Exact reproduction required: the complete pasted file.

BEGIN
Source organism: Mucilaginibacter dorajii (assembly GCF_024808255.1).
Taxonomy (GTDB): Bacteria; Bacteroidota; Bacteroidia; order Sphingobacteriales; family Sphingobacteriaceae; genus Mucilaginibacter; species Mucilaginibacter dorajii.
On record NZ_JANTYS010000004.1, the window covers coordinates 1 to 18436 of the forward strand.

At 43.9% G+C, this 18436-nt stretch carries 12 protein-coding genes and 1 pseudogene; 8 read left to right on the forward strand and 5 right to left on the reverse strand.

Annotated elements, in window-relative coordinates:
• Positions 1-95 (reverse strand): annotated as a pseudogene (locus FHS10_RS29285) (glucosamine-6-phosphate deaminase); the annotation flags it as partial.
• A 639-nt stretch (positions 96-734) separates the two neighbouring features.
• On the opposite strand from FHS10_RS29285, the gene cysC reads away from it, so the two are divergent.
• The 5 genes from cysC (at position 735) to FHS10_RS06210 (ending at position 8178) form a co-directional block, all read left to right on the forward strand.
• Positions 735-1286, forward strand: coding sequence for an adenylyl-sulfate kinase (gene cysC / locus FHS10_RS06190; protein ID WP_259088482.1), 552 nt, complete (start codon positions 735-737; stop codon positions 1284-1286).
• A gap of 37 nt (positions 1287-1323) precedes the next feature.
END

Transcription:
Source organism: Mucilaginibacter dorajii (assembly GCF_024808255.1).
Taxonomy (GTDB): Bacteria; Bacteroidota; Bacteroidia; order Sphingobacteriales; family Sphingobacteriaceae; genus Mucilaginibacter; species Mucilaginibacter dorajii.
On record NZ_JANTYS010000004.1, the window covers coordinates 1 to 18436 of the forward strand.

At 43.9% G+C, this 18436-nt stretch carries 12 protein-coding genes and 1 pseudogene; 8 read left to right on the forward strand and 5 right to left on the reverse strand.

Annotated elements, in window-relative coordinates:
• Positions 1-95 (reverse strand): annotated as a pseudogene (locus FHS10_RS29285) (glucosamine-6-phosphate deaminase); the annotation flags it as partial.
• A 639-nt stretch (positions 96-734) separates the two neighbouring features.
• On the opposite strand from FHS10_RS29285, the gene cysC reads away from it, so the two are divergent.
• The 5 genes from cysC (at position 735) to FHS10_RS06210 (ending at position 8178) form a co-directional block, all read left to right on the forward strand.
• Positions 735-1286, forward strand: coding sequence for an adenylyl-sulfate kinase (gene cysC / locus FHS10_RS06190; protein ID WP_259088482.1), 552 nt, complete (start codon positions 735-737; stop codon positions 1284-1286).
• A gap of 37 nt (positions 1287-1323) precedes the next feature.